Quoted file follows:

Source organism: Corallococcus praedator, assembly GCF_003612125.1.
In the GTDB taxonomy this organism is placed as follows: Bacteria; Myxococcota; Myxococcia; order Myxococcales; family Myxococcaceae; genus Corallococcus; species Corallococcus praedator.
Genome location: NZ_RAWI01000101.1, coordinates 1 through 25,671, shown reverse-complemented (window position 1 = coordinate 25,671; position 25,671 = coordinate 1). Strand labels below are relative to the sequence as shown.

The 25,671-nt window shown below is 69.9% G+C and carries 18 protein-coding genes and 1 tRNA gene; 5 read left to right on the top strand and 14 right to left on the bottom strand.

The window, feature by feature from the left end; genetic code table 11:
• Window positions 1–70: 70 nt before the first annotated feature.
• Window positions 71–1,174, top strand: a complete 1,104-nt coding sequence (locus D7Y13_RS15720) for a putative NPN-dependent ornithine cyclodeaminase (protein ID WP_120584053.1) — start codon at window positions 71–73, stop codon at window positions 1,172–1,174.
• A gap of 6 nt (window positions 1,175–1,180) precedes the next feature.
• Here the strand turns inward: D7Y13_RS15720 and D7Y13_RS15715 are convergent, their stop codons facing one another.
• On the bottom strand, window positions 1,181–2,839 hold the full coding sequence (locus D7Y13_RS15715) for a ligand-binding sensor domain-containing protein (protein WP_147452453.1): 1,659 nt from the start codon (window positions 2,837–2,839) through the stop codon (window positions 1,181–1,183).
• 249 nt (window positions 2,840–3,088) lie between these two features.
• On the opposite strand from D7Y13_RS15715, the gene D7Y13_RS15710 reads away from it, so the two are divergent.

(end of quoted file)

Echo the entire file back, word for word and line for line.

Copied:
Source organism: Corallococcus praedator, assembly GCF_003612125.1.
In the GTDB taxonomy this organism is placed as follows: Bacteria; Myxococcota; Myxococcia; order Myxococcales; family Myxococcaceae; genus Corallococcus; species Corallococcus praedator.
Genome location: NZ_RAWI01000101.1, coordinates 1 through 25,671, shown reverse-complemented (window position 1 = coordinate 25,671; position 25,671 = coordinate 1). Strand labels below are relative to the sequence as shown.

The 25,671-nt window shown below is 69.9% G+C and carries 18 protein-coding genes and 1 tRNA gene; 5 read left to right on the top strand and 14 right to left on the bottom strand.

The window, feature by feature from the left end; genetic code table 11:
• Window positions 1–70: 70 nt before the first annotated feature.
• Window positions 71–1,174, top strand: a complete 1,104-nt coding sequence (locus D7Y13_RS15720) for a putative NPN-dependent ornithine cyclodeaminase (protein ID WP_120584053.1) — start codon at window positions 71–73, stop codon at window positions 1,172–1,174.
• A gap of 6 nt (window positions 1,175–1,180) precedes the next feature.
• Here the strand turns inward: D7Y13_RS15720 and D7Y13_RS15715 are convergent, their stop codons facing one another.
• On the bottom strand, window positions 1,181–2,839 hold the full coding sequence (locus D7Y13_RS15715) for a ligand-binding sensor domain-containing protein (protein WP_147452453.1): 1,659 nt from the start codon (window positions 2,837–2,839) through the stop codon (window positions 1,181–1,183).
• 249 nt (window positions 2,840–3,088) lie between these two features.
• On the opposite strand from D7Y13_RS15715, the gene D7Y13_RS15710 reads away from it, so the two are divergent.